But Ms Arroyo also said: “…and he was very encouraging towards me with regard to my taking steps to make sure that I would do what I could do in order to promote morality in Philippine society.”
She was talking about the role that the Vatican played in inspiring the military-backed EDSA-2 uprising in January 2001 that toppled then President Estrada and installed her, then the vice president, as successor.
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WHY ONLY NOW?: Ms Arroyo did not reveal how the late Pope egged her into grabbing the chair from under Mr. Estrada, who was by then already hobbled by desertions, street marches and a clutch of serious charges.
Did the Pope give her marching orders by phone, letter or SMS (text to Pinoys)? Or was the encouragement conveyed through a politically active Jaime Cardinal Sin or the more reserved papal nuncio in Manila?
Did Ms Arroyo catch the Holy Father’s counsel in her inner ear or did she hear a booming voice, a la Hollywood’s “Ten Commandments,” breaking through the dark clouds accompanied by lightning?
At kung ganoon nga ang nangyari, bakit ngayon lang sinasabi ito, ngayong patay na si Pope? And why is she telling us this indelicate matter only now that the Pope has passed away?
Precisely because John Paul II is dead, and is presumably not likely to rise from the grave after three days to refute her fantastic claim of papal collaboration?
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TOP SECRET: Assuming John Paul II really encouraged Ms Arroyo to grab the presidency from Mr. Estrada then being accused of plunder, corruption and some vices above and below the belt, is this not supposed to be a secret between the conspirators?
It has to be a secret of the highest order, because plotting the downfall of the president of a friendly sovereign state is blatant interference in the internal affairs of another country.
The Vatican, a full-fledged state despite its comparatively small size, has full diplomatic relations with the Philippines, the biggest Catholic nation in Asia and one of the major contributors to the coffers of the Church (assuming the collections from the faithful are not handled with sticky fingers).
To say the least, it was indelicate of Ms Arroyo to have disclosed something about John Paul II smelling of conspiracy less than a week after he died.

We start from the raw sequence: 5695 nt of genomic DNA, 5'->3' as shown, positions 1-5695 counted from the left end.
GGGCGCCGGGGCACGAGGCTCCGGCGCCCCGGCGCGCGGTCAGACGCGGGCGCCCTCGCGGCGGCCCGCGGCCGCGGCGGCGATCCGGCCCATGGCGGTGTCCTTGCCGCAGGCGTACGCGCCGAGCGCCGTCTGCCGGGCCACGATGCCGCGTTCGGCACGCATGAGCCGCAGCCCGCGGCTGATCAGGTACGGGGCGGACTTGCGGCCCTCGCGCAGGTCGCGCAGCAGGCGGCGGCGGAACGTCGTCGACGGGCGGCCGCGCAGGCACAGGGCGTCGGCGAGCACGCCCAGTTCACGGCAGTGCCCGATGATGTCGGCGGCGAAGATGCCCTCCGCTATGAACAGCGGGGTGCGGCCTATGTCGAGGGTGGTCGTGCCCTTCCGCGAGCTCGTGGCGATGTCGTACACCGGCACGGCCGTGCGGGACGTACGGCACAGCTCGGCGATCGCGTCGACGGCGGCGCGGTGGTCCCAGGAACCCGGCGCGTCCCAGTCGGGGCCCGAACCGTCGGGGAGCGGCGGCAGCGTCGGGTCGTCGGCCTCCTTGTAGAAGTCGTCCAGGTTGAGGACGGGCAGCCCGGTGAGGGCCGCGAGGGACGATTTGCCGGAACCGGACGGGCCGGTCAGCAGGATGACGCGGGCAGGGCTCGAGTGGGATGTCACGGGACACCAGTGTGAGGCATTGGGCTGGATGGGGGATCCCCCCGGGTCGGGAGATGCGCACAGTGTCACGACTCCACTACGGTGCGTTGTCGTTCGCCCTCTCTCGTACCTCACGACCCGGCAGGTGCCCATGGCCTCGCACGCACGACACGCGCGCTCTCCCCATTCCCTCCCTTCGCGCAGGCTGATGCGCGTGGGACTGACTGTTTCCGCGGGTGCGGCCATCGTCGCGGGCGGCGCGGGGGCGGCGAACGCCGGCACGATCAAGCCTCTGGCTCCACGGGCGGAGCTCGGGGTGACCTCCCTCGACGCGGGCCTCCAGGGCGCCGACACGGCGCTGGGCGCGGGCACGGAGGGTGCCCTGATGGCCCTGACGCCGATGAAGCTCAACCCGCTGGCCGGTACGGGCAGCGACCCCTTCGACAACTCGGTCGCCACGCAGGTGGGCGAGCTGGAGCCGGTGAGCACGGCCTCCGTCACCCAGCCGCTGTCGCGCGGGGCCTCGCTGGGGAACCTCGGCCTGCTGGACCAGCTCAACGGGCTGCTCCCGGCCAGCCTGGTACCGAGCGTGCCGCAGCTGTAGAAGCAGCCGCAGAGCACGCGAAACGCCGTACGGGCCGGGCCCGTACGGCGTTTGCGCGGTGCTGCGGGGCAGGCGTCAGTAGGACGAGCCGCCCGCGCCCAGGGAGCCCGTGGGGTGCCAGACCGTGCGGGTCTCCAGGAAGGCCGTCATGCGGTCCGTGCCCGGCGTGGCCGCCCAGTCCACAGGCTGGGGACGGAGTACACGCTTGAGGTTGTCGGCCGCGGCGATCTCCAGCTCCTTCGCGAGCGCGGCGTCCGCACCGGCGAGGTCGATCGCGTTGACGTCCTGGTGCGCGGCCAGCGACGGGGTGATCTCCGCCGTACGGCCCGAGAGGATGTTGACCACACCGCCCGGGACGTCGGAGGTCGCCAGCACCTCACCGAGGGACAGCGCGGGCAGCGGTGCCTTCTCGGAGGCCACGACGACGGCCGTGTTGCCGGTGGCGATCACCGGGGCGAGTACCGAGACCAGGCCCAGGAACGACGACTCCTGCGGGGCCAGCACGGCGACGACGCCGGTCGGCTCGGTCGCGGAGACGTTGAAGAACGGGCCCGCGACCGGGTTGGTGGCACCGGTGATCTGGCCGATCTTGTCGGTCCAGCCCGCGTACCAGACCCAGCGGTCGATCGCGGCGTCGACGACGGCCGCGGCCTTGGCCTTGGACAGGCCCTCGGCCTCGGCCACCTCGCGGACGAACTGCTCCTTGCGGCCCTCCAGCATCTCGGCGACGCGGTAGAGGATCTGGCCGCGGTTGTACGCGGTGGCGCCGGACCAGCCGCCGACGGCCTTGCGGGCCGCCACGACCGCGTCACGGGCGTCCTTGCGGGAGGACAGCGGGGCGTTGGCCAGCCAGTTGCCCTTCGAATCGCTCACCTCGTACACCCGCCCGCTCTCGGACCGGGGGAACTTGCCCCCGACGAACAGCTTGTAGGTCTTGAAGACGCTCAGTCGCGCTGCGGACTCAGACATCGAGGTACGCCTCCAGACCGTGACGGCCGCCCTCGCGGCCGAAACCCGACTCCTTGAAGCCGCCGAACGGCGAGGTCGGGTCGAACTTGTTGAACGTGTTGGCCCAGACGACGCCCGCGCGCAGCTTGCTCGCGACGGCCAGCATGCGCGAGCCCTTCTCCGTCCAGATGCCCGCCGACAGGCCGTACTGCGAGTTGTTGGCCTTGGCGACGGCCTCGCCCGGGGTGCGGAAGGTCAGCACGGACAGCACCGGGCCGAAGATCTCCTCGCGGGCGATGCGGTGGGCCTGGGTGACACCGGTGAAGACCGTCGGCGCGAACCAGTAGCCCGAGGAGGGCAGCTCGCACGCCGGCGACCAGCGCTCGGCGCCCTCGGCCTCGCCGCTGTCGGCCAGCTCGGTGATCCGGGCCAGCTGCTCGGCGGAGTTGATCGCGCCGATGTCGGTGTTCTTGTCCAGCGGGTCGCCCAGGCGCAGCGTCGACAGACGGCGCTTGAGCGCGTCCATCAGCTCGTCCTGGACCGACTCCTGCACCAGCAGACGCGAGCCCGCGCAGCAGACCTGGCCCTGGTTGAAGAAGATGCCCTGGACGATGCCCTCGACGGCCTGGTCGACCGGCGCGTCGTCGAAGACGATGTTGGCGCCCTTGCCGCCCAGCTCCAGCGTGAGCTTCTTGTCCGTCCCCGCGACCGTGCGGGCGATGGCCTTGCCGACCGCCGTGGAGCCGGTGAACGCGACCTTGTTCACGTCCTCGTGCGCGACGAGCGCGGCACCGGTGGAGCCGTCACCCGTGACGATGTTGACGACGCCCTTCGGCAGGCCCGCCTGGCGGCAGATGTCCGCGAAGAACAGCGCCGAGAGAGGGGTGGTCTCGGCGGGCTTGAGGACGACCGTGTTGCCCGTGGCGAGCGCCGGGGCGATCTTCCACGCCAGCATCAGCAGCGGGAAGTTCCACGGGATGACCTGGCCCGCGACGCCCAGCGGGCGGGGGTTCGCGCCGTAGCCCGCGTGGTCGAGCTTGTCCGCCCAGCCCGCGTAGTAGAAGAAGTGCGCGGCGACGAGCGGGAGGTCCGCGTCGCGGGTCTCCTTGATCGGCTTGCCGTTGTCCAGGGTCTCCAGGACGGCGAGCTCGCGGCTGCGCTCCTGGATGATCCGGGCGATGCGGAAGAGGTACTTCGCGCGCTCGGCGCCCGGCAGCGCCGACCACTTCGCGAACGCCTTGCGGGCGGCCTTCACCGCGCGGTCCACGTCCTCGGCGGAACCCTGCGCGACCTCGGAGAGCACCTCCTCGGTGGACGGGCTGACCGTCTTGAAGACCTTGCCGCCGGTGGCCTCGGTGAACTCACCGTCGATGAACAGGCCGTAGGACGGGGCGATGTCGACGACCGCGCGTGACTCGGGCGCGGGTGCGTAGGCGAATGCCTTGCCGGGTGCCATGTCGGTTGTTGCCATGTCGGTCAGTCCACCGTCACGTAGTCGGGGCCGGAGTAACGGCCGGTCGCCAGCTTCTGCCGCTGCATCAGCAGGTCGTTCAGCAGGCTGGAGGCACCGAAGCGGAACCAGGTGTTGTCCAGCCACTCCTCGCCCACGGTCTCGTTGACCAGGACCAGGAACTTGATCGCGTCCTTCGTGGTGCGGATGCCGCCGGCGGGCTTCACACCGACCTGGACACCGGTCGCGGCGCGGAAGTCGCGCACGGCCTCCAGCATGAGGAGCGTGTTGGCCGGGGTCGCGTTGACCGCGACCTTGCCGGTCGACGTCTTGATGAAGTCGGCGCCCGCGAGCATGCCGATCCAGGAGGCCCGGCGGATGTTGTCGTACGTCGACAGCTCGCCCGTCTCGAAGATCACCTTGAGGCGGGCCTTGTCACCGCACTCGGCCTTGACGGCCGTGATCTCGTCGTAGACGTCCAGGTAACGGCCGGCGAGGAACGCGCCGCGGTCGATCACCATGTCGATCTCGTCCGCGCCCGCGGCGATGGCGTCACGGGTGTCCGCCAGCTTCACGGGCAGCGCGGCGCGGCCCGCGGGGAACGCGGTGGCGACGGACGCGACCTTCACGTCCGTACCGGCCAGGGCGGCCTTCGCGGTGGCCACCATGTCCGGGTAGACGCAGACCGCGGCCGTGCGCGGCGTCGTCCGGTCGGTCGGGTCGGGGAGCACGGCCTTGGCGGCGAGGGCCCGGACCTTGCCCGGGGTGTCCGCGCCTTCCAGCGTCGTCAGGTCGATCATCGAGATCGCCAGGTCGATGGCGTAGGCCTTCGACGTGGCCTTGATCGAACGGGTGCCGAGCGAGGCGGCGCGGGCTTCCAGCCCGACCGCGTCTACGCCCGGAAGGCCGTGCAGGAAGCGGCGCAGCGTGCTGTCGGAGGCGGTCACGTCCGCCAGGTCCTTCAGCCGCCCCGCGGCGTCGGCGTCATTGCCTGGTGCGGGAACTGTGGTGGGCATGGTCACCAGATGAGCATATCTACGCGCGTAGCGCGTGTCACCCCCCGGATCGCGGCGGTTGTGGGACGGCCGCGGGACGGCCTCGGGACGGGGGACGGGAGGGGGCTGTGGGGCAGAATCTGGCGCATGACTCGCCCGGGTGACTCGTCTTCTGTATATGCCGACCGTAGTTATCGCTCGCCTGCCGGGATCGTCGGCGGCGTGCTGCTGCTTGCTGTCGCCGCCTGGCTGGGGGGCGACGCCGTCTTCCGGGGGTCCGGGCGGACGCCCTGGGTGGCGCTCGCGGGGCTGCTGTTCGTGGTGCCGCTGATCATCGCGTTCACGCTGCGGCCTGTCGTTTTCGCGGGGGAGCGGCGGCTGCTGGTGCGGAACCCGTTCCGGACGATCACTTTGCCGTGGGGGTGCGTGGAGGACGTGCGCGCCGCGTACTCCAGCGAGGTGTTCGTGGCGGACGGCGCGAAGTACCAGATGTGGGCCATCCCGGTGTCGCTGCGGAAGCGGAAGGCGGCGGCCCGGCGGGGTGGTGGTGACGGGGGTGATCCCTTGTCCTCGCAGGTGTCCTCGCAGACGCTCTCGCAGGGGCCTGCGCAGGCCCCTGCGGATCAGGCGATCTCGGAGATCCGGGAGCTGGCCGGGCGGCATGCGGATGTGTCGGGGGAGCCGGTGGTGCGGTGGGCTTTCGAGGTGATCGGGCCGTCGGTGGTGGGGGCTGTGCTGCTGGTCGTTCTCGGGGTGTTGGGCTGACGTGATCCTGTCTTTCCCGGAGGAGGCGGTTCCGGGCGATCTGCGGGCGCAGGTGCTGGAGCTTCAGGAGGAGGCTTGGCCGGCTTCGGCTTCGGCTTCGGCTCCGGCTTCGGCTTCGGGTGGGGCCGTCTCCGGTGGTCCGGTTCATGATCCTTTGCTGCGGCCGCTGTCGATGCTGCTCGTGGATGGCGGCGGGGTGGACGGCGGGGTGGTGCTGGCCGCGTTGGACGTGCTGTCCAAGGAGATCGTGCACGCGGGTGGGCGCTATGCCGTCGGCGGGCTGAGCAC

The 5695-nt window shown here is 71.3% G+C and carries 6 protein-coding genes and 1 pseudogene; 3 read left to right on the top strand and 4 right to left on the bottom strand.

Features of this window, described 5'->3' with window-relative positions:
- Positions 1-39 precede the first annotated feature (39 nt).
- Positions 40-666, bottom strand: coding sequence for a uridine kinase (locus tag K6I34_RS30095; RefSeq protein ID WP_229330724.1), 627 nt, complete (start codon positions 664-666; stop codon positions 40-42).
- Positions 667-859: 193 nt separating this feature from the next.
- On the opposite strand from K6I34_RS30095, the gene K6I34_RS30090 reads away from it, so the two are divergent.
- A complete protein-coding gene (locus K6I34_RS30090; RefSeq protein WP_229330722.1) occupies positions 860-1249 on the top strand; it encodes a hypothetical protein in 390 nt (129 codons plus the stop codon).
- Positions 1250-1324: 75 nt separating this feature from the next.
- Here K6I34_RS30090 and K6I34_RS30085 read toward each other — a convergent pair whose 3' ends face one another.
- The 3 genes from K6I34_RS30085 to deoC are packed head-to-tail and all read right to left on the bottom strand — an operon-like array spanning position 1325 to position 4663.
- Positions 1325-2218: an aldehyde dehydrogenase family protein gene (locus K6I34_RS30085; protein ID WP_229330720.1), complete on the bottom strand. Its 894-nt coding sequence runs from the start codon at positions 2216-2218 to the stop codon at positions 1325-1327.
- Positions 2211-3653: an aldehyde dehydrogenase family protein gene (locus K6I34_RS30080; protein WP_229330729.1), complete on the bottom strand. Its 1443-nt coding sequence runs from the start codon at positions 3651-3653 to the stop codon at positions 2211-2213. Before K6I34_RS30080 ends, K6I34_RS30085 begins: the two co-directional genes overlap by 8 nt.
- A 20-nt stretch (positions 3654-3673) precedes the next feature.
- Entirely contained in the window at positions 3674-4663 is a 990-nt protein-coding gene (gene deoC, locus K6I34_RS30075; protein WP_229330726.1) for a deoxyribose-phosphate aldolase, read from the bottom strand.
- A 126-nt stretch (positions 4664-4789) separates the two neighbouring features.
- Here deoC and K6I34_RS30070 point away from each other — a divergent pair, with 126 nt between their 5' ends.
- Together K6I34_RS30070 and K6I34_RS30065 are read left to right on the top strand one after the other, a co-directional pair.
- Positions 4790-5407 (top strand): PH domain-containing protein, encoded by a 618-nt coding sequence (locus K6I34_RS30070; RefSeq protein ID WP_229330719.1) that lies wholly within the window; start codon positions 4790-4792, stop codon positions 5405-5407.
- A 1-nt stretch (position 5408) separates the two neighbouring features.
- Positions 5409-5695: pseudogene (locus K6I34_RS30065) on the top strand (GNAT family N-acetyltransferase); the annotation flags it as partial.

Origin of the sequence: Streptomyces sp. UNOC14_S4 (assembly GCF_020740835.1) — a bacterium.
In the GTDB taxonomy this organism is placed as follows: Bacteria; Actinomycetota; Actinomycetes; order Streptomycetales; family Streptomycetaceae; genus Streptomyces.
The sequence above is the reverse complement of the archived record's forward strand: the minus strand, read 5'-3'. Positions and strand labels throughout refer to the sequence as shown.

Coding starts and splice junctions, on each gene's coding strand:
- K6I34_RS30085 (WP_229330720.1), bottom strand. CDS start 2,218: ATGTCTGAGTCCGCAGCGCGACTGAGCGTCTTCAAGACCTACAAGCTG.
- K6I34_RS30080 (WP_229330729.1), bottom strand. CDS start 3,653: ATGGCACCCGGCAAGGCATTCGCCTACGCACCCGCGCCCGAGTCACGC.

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PRESSURE ON BURMA: Talking of interference, there is the interesting case of Myanmar (Burma) whose assuming the rotating chairmanship in 2006 of the Association of Southeast Asian Nations (ASEAN) is being opposed vigorously by some non-members.
Opposition is anchored mainly on the failure of Burma’s ruling military junta to adopt democratic processes, improve its human rights record, and release opposition leader Aung San Suu Kyi, whose party won the 1990 elections but was not allowed to govern.
Pressure to forestall Burma’s assuming the chairmanship next year has come mainly from the United States and the European Union. Brussels and Washington have imposed tough economic sanctions on Burma.
Whatever their motive, this is still interference.
But in this interdependent world, relationships always involve varying degrees of meddling in affairs of other states or groups of states, who are at times willing to bend over backwards and adopt suggestions from outside.
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LOSS OF FACE: In handling Burma and its ASEAN partners, however, Western powers may want to pay attention to the Asian concept of “loss of face.”
Instead of broadcasting that it has been pressuring Burma to adopt “democratic ways” and ASEAN to bar Burma’s chairmanship in 2006 unless it gives in to the pressure, Western powers may want to temper their rough style and move more discreetly.
Backdoor diplomacy, use of good offices, and such less obtrusive means are more effective among us ever-sensitive Asians who loathe losing face whenever we have to succumb to outside pressure.
Burma knows it cannot afford to defy any negative consensus in the region and among the powers trying to recreate the rest of mankind in their own image, but it should be given a chance to work out things quietly without having to lose face.
I am sure ASEAN, left to its own devices, could work out something acceptable to Burma, to the other ASEAN members, as well as to the policemen and money-lenders from the First World.